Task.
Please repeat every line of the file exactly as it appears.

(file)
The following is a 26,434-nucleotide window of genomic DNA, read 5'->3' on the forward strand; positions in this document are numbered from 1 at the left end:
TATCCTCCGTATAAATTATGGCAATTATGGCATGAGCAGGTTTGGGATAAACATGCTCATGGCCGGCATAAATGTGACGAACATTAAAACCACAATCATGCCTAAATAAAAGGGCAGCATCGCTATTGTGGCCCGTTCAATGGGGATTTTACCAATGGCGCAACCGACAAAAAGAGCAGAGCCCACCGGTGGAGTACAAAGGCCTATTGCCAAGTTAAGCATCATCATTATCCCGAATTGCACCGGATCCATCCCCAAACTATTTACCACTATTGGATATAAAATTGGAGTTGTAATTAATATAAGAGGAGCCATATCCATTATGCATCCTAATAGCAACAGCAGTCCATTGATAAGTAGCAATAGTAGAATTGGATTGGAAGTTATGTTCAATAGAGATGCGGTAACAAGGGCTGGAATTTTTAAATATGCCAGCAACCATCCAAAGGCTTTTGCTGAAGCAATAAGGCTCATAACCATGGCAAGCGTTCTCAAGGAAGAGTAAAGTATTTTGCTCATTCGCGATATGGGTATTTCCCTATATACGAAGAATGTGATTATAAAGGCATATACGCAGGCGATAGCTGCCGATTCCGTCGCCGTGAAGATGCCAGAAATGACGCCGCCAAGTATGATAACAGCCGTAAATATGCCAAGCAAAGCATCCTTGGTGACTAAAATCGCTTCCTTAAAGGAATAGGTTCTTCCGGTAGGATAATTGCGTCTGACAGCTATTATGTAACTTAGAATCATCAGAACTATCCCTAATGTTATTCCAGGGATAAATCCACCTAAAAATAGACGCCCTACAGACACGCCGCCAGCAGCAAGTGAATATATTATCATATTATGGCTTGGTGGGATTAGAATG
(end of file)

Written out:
The following is a 26,434-nucleotide window of genomic DNA, read 5'->3' on the forward strand; positions in this document are numbered from 1 at the left end:
TATCCTCCGTATAAATTATGGCAATTATGGCATGAGCAGGTTTGGGATAAACATGCTCATGGCCGGCATAAATGTGACGAACATTAAAACCACAATCATGCCTAAATAAAAGGGCAGCATCGCTATTGTGGCCCGTTCAATGGGGATTTTACCAATGGCGCAACCGACAAAAAGAGCAGAGCCCACCGGTGGAGTACAAAGGCCTATTGCCAAGTTAAGCATCATCATTATCCCGAATTGCACCGGATCCATCCCCAAACTATTTACCACTATTGGATATAAAATTGGAGTTGTAATTAATATAAGAGGAGCCATATCCATTATGCATCCTAATAGCAACAGCAGTCCATTGATAAGTAGCAATAGTAGAATTGGATTGGAAGTTATGTTCAATAGAGATGCGGTAACAAGGGCTGGAATTTTTAAATATGCCAGCAACCATCCAAAGGCTTTTGCTGAAGCAATAAGGCTCATAACCATGGCAAGCGTTCTCAAGGAAGAGTAAAGTATTTTGCTCATTCGCGATATGGGTATTTCCCTATATACGAAGAATGTGATTATAAAGGCATATACGCAGGCGATAGCTGCCGATTCCGTCGCCGTGAAGATGCCAGAAATGACGCCGCCAAGTATGATAACAGCCGTAAATATGCCAAGCAAAGCATCCTTGGTGACTAAAATCGCTTCCTTAAAGGAATAGGTTCTTCCGGTAGGATAATTGCGTCTGACAGCTATTATGTAACTTAGAATCATCAGAACTATCCCTAATGTTATTCCAGGGATAAATCCACCTAAAAATAGACGCCCTACAGACACGCCGCCAGCAGCAAGTGAATATATTATCATATTATGGCTTGGTGGGATTAGAATG